You'd think everyone would be aware of the fact that automatic machine translation tools -- such as Google Translate, Babelfish, or Systran -- do not create polished, publishing-quality translations. They are useful tools, but what you get is a "gist translation" which requires human correction, sometimes a lot of it.
Still, more and more sites are offering automatically generated translations of their content. Many of the users of such services are probably completely unaware of what gibberish they are putting on their web sites. And it would be just their own problem if it were not for the fact that these junk pages end up in Google results.
In order to avoid improving their search engine rankings, I will not link directly to any such sites, but an example is at www dot raymond dot cc slash blog slash archives slash 2007 slash 06 slash 04 slash mac-osx-tiger-theme-on-windows slash fi slash
In the interest of illustrating the problem, here is my carefully human-generated translation back to English of the Finnish text on that page. For orthogonality I have put in Finnish words where the translator had left in an English word. This particular translation tool also left in some grammatical particles which I have simply written as PARTICLE. I have not referred to the English original text. Here's the first couple of paragraphs.
I-LETTER stake olet' hear multiple PARTICLE occasionally that lot PARTICLE Window Outlook connection has to cope descend Son OSX. Want so that checkered broken Son OSX connection itself only special language' gives only that is special language' put Intelligence translation PARTICLE Son OSX degrees? Your endure preemption be so that install Son OSX subject malli jälkeen Window.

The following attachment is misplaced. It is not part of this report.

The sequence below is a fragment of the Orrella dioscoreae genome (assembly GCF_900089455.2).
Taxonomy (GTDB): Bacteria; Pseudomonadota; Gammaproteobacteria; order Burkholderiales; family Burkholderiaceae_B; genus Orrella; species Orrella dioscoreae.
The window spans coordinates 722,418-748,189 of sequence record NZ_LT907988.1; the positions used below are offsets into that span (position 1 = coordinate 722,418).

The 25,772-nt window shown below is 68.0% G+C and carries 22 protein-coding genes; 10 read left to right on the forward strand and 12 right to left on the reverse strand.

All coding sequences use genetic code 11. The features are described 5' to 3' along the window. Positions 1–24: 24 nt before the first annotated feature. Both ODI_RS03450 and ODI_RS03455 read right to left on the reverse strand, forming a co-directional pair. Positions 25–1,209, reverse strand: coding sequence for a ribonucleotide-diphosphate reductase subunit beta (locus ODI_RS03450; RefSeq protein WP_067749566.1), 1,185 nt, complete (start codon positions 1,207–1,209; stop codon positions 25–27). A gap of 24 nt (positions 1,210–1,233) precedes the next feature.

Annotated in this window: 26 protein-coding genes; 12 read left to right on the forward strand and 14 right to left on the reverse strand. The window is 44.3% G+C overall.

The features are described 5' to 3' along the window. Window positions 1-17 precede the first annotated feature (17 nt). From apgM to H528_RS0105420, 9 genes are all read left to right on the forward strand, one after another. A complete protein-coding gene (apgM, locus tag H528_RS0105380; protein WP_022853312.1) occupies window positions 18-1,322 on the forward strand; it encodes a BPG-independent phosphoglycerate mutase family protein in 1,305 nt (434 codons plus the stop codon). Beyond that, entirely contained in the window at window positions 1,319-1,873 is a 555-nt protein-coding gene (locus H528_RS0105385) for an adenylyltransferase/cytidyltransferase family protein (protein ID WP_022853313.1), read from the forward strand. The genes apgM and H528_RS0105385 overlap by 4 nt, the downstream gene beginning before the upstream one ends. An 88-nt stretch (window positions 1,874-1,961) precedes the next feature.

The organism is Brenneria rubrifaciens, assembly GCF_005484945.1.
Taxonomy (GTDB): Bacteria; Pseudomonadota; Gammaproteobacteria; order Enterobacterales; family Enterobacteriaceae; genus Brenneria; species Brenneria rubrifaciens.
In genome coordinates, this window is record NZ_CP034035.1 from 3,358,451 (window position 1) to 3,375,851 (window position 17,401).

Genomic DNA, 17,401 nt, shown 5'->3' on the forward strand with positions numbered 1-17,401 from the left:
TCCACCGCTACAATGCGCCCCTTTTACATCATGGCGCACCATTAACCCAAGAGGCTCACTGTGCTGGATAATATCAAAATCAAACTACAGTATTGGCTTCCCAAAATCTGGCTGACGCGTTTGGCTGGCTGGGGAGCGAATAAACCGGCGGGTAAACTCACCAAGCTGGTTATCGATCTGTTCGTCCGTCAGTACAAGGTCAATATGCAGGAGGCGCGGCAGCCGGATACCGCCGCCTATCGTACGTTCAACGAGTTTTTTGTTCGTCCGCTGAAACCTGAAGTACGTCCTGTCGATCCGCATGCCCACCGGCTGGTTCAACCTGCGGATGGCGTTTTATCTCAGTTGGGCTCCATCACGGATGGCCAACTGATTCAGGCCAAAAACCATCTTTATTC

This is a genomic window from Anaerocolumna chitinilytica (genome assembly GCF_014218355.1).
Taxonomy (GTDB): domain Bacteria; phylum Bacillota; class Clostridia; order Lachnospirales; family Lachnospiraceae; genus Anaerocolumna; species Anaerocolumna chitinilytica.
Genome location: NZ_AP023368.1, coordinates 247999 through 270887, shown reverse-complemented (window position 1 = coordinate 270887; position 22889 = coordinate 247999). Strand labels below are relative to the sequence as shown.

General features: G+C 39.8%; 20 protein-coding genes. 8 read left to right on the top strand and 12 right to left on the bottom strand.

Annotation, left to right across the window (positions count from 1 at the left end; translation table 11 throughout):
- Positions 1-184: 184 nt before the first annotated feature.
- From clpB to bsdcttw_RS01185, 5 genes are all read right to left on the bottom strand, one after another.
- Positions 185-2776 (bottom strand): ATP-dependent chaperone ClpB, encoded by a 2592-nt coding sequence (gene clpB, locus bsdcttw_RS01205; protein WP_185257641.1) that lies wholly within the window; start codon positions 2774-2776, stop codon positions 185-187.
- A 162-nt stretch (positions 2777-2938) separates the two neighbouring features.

dobee lienee cause joltain excellent Son OSX subject guest OSX Jaguar duration Windows.
Laugh or cry? Your call.
But seriously, the providers of these tools and services should make sure they don't end up polluting search engine results. The Robots Exclusion Standard explains how to do this. Basically, put in a "noindex" meta tag on the generated page.
Some of the translations are kind of peculiar. The word "akkuna" means window but it's markedly dialectal. The word "etuosto-oikeus" is very specific to stock trading; it does mean "preempt" but in the very narrow context of shareholders having the right to buy shares before they are sold to a third party (it quite literally means "preemptive buying rights"). In fact googling for 'translation "etuosto-oikeus"' mainly seems to bring up other samples of badly translated pages, probably produced by the same tool -- apparently this one originates from Google Translate (probably via some third-party tool) apparently not.
Update: this looks like the culprit: http://anaconda.taragana.net/angsumans-translator-plugin-pro-version-31-released/
Quotable quip: "Did you know Google loves our translated pages?" Oh noes. I rest my case.